Several years ago, I came on the news that deep-sea mining for nodules of nickel, cobalt, and other rare minerals was about to commence. I found a video from MIT discussing the issues surrounding this practice, Mining the Deep Sea, (link opens YouTube video)
The ocean’s deep-sea bed is scattered with ancient, potato-sized rocks called “polymetallic nodules” that contain nickel and cobalt — minerals that are in high demand for the manufacturing of batteries, such as for powering electric vehicles and storing renewable energy, and in response to factors such as increasing urbanization. The deep ocean contains vast quantities of mineral-laden nodules, but the impact of mining the ocean floor is both unknown and highly contested.1
There is talk of sediment plumes that will damage life in the oceans very far from the areas on the ocean floor directly impacted by mining operations.
There is a UN agency, The International Seabed Authority, that is in charge of writing regulations for these operations. No surprise, given the vast sums of money nearly at hand for this industry, there is already controversy about this authority and the extent to which it has already become a captured regulatory body.3
This benign, somewhat strange phrase is a central operational feature of capitalism. Economists talk about external costs as costs borne by entities (people, communities, the earth, others…) outside of the company. I think of it as “get somebody else to pay for as much of my cost of production as possible” or “I don’t give a shit what happens once I sell my product or service”. Pollution, in its many varieties, comes right to mind. Injuries to workers are just a cost of doing business. “We pay our workers’ compensation insurance fees.”In the gig economy of today, companies force workers to dance to their scheduling tune without regard to the disruption and harm caused to personal and family life when regular schedules of childcare, education, and sleep can’t be bothered with.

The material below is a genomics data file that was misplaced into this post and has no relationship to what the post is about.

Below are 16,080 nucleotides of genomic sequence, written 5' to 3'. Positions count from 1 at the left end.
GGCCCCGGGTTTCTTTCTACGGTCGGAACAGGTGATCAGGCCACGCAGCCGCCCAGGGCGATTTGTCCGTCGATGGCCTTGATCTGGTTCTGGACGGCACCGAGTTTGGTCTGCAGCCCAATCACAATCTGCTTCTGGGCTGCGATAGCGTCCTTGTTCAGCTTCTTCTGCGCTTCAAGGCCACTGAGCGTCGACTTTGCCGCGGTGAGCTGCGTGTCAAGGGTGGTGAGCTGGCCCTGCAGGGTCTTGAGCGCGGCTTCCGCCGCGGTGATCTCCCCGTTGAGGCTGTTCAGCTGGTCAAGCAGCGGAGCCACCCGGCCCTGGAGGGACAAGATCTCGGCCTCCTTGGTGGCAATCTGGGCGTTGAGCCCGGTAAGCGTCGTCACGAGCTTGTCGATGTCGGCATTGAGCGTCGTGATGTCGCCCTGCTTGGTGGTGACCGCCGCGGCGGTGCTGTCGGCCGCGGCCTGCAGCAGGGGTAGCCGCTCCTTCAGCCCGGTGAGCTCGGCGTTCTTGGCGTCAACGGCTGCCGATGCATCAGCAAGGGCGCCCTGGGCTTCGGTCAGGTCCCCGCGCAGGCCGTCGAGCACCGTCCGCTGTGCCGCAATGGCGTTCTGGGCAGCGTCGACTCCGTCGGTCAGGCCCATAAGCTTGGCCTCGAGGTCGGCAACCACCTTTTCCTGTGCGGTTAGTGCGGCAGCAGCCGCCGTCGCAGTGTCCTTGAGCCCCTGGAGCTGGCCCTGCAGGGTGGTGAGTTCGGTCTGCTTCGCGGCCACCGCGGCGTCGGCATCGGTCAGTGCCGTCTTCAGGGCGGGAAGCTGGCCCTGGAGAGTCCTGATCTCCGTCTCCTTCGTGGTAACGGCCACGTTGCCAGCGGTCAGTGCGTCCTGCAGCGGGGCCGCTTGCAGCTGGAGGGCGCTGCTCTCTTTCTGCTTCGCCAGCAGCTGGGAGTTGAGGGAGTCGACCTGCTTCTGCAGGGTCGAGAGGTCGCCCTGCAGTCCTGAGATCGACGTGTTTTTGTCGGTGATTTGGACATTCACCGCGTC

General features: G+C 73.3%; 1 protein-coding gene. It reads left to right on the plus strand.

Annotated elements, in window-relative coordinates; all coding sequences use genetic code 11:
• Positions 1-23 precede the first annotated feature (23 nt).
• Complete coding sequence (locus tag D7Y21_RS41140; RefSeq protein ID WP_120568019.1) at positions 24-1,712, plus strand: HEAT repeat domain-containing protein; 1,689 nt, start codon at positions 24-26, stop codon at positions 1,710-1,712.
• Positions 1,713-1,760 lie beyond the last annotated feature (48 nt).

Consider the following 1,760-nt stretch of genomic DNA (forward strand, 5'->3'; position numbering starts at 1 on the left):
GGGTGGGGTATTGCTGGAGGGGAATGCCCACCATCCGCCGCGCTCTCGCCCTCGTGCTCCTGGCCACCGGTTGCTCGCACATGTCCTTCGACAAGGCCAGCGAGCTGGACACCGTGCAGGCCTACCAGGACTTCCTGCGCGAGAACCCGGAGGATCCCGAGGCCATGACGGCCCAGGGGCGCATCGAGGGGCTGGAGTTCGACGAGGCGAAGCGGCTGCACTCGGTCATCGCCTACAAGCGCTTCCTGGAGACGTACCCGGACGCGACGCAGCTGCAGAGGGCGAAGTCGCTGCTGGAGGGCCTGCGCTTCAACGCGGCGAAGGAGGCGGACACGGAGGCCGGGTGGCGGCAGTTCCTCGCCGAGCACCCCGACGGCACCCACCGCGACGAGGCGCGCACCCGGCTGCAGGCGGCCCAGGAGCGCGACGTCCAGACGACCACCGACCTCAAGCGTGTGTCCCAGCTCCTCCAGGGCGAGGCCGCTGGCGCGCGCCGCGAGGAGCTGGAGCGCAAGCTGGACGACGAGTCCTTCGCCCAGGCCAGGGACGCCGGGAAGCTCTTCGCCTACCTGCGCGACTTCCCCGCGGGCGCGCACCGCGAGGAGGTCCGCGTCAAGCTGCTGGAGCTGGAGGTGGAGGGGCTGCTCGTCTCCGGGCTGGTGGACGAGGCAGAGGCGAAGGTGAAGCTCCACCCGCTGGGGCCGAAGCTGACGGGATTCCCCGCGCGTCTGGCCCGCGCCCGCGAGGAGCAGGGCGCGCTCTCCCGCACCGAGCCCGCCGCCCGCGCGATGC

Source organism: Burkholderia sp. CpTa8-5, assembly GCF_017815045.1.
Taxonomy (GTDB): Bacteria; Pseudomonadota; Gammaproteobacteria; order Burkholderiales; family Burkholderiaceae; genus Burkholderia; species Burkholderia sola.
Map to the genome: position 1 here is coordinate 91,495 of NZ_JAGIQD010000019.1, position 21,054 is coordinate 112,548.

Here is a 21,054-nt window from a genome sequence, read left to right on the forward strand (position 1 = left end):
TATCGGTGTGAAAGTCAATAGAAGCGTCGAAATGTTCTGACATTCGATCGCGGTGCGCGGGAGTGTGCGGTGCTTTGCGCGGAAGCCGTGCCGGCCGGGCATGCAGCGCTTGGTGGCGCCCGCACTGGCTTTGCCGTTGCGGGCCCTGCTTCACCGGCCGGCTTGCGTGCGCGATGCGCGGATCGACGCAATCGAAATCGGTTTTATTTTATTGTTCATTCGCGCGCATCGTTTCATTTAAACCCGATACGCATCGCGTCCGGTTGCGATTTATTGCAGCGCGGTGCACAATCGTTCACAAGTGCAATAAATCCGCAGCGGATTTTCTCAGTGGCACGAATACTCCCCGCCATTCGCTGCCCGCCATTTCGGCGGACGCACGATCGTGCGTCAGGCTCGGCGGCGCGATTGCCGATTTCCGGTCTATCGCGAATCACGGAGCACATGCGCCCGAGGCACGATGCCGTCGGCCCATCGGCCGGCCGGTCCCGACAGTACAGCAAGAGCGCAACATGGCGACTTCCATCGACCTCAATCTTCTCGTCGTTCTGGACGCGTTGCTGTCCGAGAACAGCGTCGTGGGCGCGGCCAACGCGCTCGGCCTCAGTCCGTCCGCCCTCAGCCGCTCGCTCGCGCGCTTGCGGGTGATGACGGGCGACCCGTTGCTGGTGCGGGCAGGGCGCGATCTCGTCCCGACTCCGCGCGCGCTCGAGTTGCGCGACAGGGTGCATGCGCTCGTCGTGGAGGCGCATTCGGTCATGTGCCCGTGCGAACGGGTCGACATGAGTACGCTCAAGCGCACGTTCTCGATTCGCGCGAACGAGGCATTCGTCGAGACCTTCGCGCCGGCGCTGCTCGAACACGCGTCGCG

You might think that capitalists are just nasty, evil people. This might be so, but in fact, the relentless application of externalities in running a business is a competitive requirement. This strategy is baked into the capitalist framework. If your competitors have lower costs of production because they exploit externalities better than you, your profit margins will be lower. Over the medium and long term, this means that your firm will be valued less and threatened by bankruptcy.
Needless to say, this doesn’t bode well for the oceans.
Here are some earlier posts about externalities:
- Video Post – Externalities – getting somebody else to pay for my production costs – the In Depth Capitalism series(10.25.2020)
Plastics and Run Amuck Capitalism(8.20.2018)
Ultra-Processed Foods, Conquest of New Markets, Capitalism In Action(9.18.2017)
- Nearly 14,000 Companies in China Violate Pollution Rules(6.17.2017)
Dumping Concrete: a law of capitalism In action – a local example (5.7.2017)
- Jennifer Chu, “Ocean Scientists Measure Sediment Plume Stirred up by Deep-Sea-Mining Vehicle,” MIT News | Massachusetts Institute of Technology, September 21, 2022, https://news.mit.edu/2022/sediment-deep-sea-mining-0921.